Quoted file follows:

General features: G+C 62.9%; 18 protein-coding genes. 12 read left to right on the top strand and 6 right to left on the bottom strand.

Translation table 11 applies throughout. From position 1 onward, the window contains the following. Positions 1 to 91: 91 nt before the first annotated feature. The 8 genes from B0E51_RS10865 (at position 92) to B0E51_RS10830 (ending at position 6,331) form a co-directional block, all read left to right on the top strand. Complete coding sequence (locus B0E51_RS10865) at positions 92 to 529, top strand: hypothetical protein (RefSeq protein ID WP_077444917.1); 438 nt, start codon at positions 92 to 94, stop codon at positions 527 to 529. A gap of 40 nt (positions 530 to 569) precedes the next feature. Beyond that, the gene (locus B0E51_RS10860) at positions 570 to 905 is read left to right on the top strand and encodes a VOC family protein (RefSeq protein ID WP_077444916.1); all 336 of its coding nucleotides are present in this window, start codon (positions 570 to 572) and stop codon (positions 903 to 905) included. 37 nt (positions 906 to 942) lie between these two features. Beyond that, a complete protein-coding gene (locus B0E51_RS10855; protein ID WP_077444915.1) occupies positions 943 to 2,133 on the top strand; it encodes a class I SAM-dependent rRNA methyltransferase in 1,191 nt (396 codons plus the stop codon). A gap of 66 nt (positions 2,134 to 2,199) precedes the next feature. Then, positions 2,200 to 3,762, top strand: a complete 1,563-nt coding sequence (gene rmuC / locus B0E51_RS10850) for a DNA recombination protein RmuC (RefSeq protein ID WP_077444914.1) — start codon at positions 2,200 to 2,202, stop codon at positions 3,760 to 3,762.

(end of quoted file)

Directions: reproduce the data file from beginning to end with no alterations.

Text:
General features: G+C 62.9%; 18 protein-coding genes. 12 read left to right on the top strand and 6 right to left on the bottom strand.

Translation table 11 applies throughout. From position 1 onward, the window contains the following. Positions 1 to 91: 91 nt before the first annotated feature. The 8 genes from B0E51_RS10865 (at position 92) to B0E51_RS10830 (ending at position 6,331) form a co-directional block, all read left to right on the top strand. Complete coding sequence (locus B0E51_RS10865) at positions 92 to 529, top strand: hypothetical protein (RefSeq protein ID WP_077444917.1); 438 nt, start codon at positions 92 to 94, stop codon at positions 527 to 529. A gap of 40 nt (positions 530 to 569) precedes the next feature. Beyond that, the gene (locus B0E51_RS10860) at positions 570 to 905 is read left to right on the top strand and encodes a VOC family protein (RefSeq protein ID WP_077444916.1); all 336 of its coding nucleotides are present in this window, start codon (positions 570 to 572) and stop codon (positions 903 to 905) included. 37 nt (positions 906 to 942) lie between these two features. Beyond that, a complete protein-coding gene (locus B0E51_RS10855; protein ID WP_077444915.1) occupies positions 943 to 2,133 on the top strand; it encodes a class I SAM-dependent rRNA methyltransferase in 1,191 nt (396 codons plus the stop codon). A gap of 66 nt (positions 2,134 to 2,199) precedes the next feature. Then, positions 2,200 to 3,762, top strand: a complete 1,563-nt coding sequence (gene rmuC / locus B0E51_RS10850) for a DNA recombination protein RmuC (RefSeq protein ID WP_077444914.1) — start codon at positions 2,200 to 2,202, stop codon at positions 3,760 to 3,762.